GM threatens a superweed catastrophe
English Nature says the new crops could lead to farmers using toxins that would devastate the countryside
By Severin Carrell
29 June 2003
Genetically modified farming will lead to a new generation of herbicide-resistant crops which could devastate the countryside, says English Nature. The Government's chief conservation agency says the inevitably far stronger weedkillers that would be needed would devastate hedgerows and verges and produce "superweeds" unless strict controls are imposed.
English Nature has warned ministers to prepare for the "worst case" scenario if they press ahead with proposals to grow GM crops. If the worst case becomes reality, the agency fears that farmers could turn to highly toxic and old-fashioned weedkillers such as Paraquat and 2,4-D because they will be faced with GM "superweeds" that can resist most modern weedkillers.
These superweeds will emerge because it is "inevitable" that weedkiller-tolerant genes will escape from GM crops such as sugar beet, maize and oilseed rape into normal plants, English Nature states. The dangerous genes will be carried by the pollen of GM crops, spread by the wind, by insects and by farmers moving between fields.
Dr Brian Johnson, a co-author of the English Nature report, said: "If you hit them with most of the conventional herbicides they just smile at you. They certainly don't die."
And - unless the use of GM weedkillers is very strictly policed - insects and birds that live off weeds, wild flowers and grasses will be killed off because farmers will be using herbicides at the wrong time of year. This would wreck the Government's multi-million- pound programmes to save endangered birds, wildlife and insects. "It may well make some of these policies unworkable," Dr Johnson said.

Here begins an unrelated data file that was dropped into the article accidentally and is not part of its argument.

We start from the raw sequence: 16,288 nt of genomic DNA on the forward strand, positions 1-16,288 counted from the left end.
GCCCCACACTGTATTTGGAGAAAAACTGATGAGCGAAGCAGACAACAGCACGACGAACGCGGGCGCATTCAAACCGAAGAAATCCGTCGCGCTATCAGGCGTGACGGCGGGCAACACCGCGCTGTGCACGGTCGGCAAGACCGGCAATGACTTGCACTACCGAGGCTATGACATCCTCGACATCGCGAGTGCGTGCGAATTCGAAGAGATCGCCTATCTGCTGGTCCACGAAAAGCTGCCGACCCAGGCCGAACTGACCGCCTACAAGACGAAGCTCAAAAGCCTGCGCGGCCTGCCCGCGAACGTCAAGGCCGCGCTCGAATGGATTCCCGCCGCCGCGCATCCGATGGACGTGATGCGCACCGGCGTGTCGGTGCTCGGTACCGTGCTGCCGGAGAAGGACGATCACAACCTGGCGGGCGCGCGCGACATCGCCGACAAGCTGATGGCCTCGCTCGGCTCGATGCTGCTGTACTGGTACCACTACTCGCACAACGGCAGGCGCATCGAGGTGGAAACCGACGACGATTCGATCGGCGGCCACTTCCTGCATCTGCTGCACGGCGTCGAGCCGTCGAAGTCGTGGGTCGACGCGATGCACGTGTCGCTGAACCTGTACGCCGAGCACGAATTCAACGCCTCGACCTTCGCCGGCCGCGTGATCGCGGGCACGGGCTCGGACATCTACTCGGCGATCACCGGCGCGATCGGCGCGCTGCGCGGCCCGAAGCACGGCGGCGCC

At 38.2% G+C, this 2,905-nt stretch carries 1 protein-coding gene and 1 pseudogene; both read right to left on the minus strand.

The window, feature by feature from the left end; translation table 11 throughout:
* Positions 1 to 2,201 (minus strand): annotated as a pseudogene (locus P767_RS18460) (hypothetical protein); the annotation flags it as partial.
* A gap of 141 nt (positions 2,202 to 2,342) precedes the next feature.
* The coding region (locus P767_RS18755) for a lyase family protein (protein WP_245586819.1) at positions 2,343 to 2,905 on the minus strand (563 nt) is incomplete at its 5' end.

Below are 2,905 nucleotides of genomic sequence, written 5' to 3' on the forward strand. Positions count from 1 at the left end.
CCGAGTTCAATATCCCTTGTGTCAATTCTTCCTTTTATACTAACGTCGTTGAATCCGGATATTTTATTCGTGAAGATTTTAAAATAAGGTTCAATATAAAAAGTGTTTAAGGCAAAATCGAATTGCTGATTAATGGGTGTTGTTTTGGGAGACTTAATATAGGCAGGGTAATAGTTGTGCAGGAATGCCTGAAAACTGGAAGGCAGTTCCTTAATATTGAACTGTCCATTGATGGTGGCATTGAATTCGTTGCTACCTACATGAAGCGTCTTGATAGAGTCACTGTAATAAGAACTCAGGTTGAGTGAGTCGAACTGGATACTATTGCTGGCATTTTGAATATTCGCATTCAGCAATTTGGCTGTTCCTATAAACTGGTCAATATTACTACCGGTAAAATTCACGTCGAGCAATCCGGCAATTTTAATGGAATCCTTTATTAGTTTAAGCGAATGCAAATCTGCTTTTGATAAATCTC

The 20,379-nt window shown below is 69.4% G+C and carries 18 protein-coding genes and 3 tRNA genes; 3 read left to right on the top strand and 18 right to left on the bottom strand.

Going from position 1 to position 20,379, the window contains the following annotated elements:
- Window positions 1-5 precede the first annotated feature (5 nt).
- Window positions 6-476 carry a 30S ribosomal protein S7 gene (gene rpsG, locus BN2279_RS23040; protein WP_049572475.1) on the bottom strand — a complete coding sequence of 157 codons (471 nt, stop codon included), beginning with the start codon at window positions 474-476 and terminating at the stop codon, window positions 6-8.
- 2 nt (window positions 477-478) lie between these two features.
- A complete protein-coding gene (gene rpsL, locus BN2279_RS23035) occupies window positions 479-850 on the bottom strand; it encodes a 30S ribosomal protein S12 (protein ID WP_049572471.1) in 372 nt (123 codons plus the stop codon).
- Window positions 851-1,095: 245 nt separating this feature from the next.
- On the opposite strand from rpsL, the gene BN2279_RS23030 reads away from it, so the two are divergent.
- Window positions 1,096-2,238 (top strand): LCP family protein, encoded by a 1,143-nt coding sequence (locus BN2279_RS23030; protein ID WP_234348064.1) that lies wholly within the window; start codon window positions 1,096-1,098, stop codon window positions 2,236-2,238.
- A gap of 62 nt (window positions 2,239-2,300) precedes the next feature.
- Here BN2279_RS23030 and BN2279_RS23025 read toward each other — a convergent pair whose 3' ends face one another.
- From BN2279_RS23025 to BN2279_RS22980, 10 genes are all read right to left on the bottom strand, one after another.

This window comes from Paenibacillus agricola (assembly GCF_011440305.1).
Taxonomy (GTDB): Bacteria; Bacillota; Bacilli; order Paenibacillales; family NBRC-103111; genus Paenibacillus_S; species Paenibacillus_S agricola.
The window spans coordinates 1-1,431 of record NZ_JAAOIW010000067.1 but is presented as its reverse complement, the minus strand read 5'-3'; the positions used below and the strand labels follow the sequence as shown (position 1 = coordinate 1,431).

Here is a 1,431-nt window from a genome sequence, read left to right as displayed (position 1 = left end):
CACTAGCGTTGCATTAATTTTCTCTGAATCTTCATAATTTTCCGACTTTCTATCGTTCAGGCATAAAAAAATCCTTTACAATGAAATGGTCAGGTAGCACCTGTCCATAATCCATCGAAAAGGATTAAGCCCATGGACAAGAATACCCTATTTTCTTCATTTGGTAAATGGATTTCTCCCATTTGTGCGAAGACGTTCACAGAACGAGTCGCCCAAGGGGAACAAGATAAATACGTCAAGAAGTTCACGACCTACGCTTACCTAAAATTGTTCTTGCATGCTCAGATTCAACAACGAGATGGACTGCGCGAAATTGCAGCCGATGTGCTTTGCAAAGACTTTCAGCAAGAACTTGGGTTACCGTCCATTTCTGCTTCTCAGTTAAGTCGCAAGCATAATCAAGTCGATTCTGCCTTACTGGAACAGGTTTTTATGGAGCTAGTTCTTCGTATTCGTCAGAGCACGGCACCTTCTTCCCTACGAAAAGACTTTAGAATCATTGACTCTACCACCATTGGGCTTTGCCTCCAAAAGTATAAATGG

The "worst case" scenario could be avoided, however, if ministers conducted even more trials, and drafted detailed and binding rules on how and where farmers grow GM crops. The current field trials, due to finish this summer, have been too limited in scope, the agency believes.
English Nature's warnings - in a detailed report to the official GM science review headed by Professor David King, Tony Blair's chief scientific adviser - have been supported by Lord May, the president of the Royal Society. Writing in The Independent on Sunday today, Lord May says that without proper tests and controls, GM crops could lead to a further intensification of agriculture and harm wildlife. This would lead to "an even more silent spring" - a reference to Rachel Carson's famous 1962 book exposing the link between songbird deaths and pesticides.
Dr Johnson, a member of Professor King's panel, said one GM superweed now appears to be resistant to four types of herbicide. Experts fear that future superweeds could end up with herbicide, fungicide and insecticide resistance, unless GM crops are heavily restricted. Drafting strict rules on GM crops was "very, very important", Dr Johnson said. He continued: "If we're to reap the real benefits of these crops we want to make absolutely sure the benefits for some farmers don't disadvantage others."
Meanwhile, doctors' leaders are to investigate fears that GM foods could increase antibiotic resistance and allergies and threaten the health of babies. Leading British scientific and medical experts will debate these issues at a confidential "round table" to be held by the British Medical Association at a secret location this summer.
The talks will focus on fears voiced by scientific bodies and by the former Environment minister Michael Meacher in The Independent on Sunday last week, that new GM foods could pose unforeseen health risks for babies, pregnant women, or older vulnerable people.